Yeong-ae Lee portrays Lady Vegance. She does quite well — particularly with the comic turns. And, there are many. And, she totally has the look of an angel — which embodies much of the symbolism employed throughout the film. However, she is somewhat limited when it comes to dramatic acting. This would not be an easy role for a young actress, but she works it well enough.

In the end, I wish OLDBOY were not a part of a flawed trilogy. But, if you want to see something a bit different which is likely to be watered down for Jet Li any day now — check it out!

April 16, 2006. Uncategorized.


  1. Jon replied:

    Trust me, the majority of poeple in Japan aren’t watching ‘Ichi the Killer’ or ‘Violent Cop’, and the majority of Koreans aren’t watching ‘301, 302’. But still, there are great films from both Korea and Japan, I highly agree.

    This isn’t the same genre and I’m going slightly off topic, but if you haven’t seen the film ‘Firefly Dreams’ (directed by an Englishman), I recommend it. It’s about a teenage girl who spends the summer working at the country inn of relatives, and how she befriends an old lady who, at the beginning of the film, would have seemed highly unlikely. Anyhoo, if you haven’t seen ‘Firefly Dreams’ yet, rent it and email me what you think of it.

  2. ing replied:

    Lady Vengeance does sound disturbing — do you think the filmmaker knew what he (he, not she?) felt about the subject & its implications? Is there any guidance at all?

  3. matt replied:

    Jon — Yeah, I know. And, I am going to run to the “art house” type every time. Tho, the vengeance trilogy has done quite well in Korea. And I do see a great deal going on in the mainstream fare, but it sort of seaps out from the edges. Fascinates me.

    I did see Firefly Dreams several years ago. I want to see it again since you liked it so. I don’t remember it grabbing me, but I’d now like a second view. I might still have it here somewhere.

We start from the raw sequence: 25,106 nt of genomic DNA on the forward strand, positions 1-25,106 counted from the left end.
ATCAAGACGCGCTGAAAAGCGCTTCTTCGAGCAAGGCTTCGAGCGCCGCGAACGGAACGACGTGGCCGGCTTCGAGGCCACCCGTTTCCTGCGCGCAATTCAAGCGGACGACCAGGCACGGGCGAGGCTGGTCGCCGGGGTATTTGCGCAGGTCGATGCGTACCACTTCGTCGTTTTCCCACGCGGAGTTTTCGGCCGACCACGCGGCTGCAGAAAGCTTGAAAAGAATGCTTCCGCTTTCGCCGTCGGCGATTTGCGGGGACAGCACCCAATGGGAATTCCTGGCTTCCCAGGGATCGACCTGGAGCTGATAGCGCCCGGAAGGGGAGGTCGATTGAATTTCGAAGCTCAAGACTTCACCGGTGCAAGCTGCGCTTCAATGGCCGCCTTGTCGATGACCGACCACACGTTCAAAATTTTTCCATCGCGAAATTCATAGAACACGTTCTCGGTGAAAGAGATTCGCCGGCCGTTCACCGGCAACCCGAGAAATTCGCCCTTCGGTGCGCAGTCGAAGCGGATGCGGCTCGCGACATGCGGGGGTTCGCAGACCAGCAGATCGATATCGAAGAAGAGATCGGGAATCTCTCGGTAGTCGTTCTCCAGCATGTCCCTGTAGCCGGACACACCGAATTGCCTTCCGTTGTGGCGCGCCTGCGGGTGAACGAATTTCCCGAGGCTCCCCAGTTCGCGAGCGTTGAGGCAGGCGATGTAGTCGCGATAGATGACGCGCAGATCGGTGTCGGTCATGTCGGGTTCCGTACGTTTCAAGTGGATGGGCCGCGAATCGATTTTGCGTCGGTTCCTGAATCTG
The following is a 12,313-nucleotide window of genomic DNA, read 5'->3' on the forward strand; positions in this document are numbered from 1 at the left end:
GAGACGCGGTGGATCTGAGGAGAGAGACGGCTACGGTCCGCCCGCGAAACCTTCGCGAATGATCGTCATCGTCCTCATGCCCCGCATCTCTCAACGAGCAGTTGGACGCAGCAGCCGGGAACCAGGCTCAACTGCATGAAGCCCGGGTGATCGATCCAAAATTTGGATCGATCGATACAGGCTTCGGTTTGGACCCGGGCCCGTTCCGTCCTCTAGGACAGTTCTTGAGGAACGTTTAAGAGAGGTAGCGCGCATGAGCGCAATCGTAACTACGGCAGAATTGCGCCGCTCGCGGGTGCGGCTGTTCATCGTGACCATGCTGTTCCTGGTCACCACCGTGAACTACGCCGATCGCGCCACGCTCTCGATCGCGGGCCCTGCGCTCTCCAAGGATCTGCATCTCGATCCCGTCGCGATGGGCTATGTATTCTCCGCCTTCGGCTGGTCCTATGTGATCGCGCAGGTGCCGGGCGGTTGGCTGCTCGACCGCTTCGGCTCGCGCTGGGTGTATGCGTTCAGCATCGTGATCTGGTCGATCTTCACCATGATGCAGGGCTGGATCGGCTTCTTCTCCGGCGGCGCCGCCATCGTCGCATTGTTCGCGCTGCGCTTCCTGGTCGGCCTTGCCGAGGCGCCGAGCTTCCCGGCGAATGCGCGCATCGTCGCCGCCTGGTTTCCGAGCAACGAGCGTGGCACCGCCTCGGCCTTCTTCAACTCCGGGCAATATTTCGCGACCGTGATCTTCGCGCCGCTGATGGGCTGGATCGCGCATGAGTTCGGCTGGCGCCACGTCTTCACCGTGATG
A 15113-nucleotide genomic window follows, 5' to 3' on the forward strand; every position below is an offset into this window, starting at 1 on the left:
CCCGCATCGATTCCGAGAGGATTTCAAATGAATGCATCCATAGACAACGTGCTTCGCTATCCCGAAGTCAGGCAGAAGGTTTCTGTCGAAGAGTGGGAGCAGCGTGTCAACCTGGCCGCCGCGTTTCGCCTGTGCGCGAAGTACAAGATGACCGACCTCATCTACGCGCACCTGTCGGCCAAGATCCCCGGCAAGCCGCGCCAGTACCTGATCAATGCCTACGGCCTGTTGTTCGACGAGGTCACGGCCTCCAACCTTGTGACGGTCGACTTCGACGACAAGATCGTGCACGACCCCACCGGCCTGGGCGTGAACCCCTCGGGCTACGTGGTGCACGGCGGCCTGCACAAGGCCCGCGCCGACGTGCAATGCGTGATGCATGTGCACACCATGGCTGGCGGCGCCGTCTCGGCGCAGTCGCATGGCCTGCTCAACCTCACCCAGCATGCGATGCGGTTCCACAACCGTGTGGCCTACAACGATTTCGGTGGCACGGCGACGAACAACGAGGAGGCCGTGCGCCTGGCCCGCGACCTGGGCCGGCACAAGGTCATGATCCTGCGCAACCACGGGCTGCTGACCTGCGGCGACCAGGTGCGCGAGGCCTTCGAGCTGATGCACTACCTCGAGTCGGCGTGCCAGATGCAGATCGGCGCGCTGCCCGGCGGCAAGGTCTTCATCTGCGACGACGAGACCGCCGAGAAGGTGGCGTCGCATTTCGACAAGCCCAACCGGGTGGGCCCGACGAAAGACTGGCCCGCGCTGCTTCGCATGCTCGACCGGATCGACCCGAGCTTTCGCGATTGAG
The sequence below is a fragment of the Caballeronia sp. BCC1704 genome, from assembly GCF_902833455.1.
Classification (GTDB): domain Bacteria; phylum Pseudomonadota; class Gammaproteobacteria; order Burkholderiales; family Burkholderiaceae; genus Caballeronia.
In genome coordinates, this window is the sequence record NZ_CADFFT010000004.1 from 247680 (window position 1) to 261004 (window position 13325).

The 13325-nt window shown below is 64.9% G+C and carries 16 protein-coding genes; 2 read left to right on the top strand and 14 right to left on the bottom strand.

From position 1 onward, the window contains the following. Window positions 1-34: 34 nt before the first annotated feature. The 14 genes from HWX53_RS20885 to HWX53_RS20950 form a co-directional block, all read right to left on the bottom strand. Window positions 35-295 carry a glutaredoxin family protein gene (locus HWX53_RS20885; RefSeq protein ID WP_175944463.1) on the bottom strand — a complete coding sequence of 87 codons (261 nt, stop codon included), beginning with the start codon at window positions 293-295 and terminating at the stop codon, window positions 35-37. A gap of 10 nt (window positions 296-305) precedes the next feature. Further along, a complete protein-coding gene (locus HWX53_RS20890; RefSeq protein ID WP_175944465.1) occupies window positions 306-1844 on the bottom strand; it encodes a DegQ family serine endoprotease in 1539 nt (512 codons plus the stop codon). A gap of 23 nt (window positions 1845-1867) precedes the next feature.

Ing — Yeah, he most definitely has an agenda thru the comedy and violence. Lots of clue and metaphor Strange, disturbing, challenging and odd. Not a masterpiece, but well worth it. …if you can stomach it!

  4. ginab replied:

    Park Chan-wook is so damn handsome! Yikes!

    I’m otherwise not so hip as you, Matty. Except I watch mostly foreign films. I’m waiting for “The Apartment” by Bergman. Then there’s “Ranshook” except I think I spelled this wrong. I know it’s Chinese or Japanese. Chan-wook kind of looks Japanese to me. Oh dear. Am I making poo of soup?


  5. matt replied:

    Gina — I’m not hip. I’m a total movie geek. But I do so love the movies! I think Ing, Alan and I are seeing that new film about Bettie Page. I am psyched that it was written/directed/produced by women. Fly in for Wednesday and see it with us, k?

    Yeah, isn’t that writer/director hot?!?!?

    (sigh) …and, he is quite talented — which is REALLY why I find him hot.

    Hey, if I kidnap that Bode Miller guy and give him to you when you come to SF as a present — will you move here? I think Ingrid would be up for assisting me with this.

    Ing — Are you up for it? I figure we can do this when we kidnap Beck for you. ????

  6. ginab replied:

    When Bode Miller turns fifty two…oh, that won’t work. Geez. He’ll never be old enough or with enough experience, outside of skiing really fast.

    I meant I’ll see Bergman’s “Scenes from a Marriage”. I got the word apartment in my head because I’m moving.

    I heard a review on NPR of the Betty Page flick. Not so good. Cardboard. Banal. Unflattering. unfair. I hope I didn’t spoil it for you. I guess I saved myself the expense of a plane ticket!


  7. sage replied:

    interesting reviews… I haven’t seen many Korean ones–Chunyang comes to mind, and I have Three Iron in my quene from Netflix.

    Do you know of the Japanese trilogy by Masaki Kabayashi, “The Human Condition?” I’ve seen the first one (each one is about 3 hours long). I’d like to know more about him–he’s supposedly a Marxist, who drew from Christian symbolism (the first of the trilogy is titled “No Greater Love). This unique combination is intriguing. They are movies made in the late 50s and are about the 2nd World War in Mancharia.

  8. matt replied:

    Sage — No, I have not seen any of that trilogy. I am familiar with the filmmaker, tho. I tend to not get into the whole Asian film scene until the 90’s era. But, I might have to check it out!

    I think you’ll love 3 Iron. Very cool and beautiful movie. …think weightless. I was able to see at a film fest here in SF on huge screen. So beautifully filmed. I own it on DVD, tho. Very odd and sexy.